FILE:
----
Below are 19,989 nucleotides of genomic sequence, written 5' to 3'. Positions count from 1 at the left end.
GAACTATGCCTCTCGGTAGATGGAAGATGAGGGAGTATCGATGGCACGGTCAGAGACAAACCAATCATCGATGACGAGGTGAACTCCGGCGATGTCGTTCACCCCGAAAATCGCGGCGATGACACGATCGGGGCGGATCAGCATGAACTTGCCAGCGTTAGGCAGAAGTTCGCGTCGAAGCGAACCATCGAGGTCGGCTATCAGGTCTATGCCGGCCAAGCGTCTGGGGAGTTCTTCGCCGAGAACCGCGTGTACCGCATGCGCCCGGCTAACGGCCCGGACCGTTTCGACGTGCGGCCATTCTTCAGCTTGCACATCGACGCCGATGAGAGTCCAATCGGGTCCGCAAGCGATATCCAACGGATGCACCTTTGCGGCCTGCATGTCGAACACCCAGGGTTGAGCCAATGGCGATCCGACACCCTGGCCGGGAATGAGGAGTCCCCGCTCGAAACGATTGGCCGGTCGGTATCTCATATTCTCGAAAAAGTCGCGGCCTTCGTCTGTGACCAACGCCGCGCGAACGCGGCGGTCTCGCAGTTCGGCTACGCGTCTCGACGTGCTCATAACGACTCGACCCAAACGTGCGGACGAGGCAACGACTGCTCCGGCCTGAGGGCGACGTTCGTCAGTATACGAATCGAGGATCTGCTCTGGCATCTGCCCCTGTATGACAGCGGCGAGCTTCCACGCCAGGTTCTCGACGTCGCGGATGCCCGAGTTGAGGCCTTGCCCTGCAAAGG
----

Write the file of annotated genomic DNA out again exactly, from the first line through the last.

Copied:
Below are 19,989 nucleotides of genomic sequence, written 5' to 3'. Positions count from 1 at the left end.
GAACTATGCCTCTCGGTAGATGGAAGATGAGGGAGTATCGATGGCACGGTCAGAGACAAACCAATCATCGATGACGAGGTGAACTCCGGCGATGTCGTTCACCCCGAAAATCGCGGCGATGACACGATCGGGGCGGATCAGCATGAACTTGCCAGCGTTAGGCAGAAGTTCGCGTCGAAGCGAACCATCGAGGTCGGCTATCAGGTCTATGCCGGCCAAGCGTCTGGGGAGTTCTTCGCCGAGAACCGCGTGTACCGCATGCGCCCGGCTAACGGCCCGGACCGTTTCGACGTGCGGCCATTCTTCAGCTTGCACATCGACGCCGATGAGAGTCCAATCGGGTCCGCAAGCGATATCCAACGGATGCACCTTTGCGGCCTGCATGTCGAACACCCAGGGTTGAGCCAATGGCGATCCGACACCCTGGCCGGGAATGAGGAGTCCCCGCTCGAAACGATTGGCCGGTCGGTATCTCATATTCTCGAAAAAGTCGCGGCCTTCGTCTGTGACCAACGCCGCGCGAACGCGGCGGTCTCGCAGTTCGGCTACGCGTCTCGACGTGCTCATAACGACTCGACCCAAACGTGCGGACGAGGCAACGACTGCTCCGGCCTGAGGGCGACGTTCGTCAGTATACGAATCGAGGATCTGCTCTGGCATCTGCCCCTGTATGACAGCGGCGAGCTTCCACGCCAGGTTCTCGACGTCGCGGATGCCCGAGTTGAGGCCTTGCCCTGCAAAGG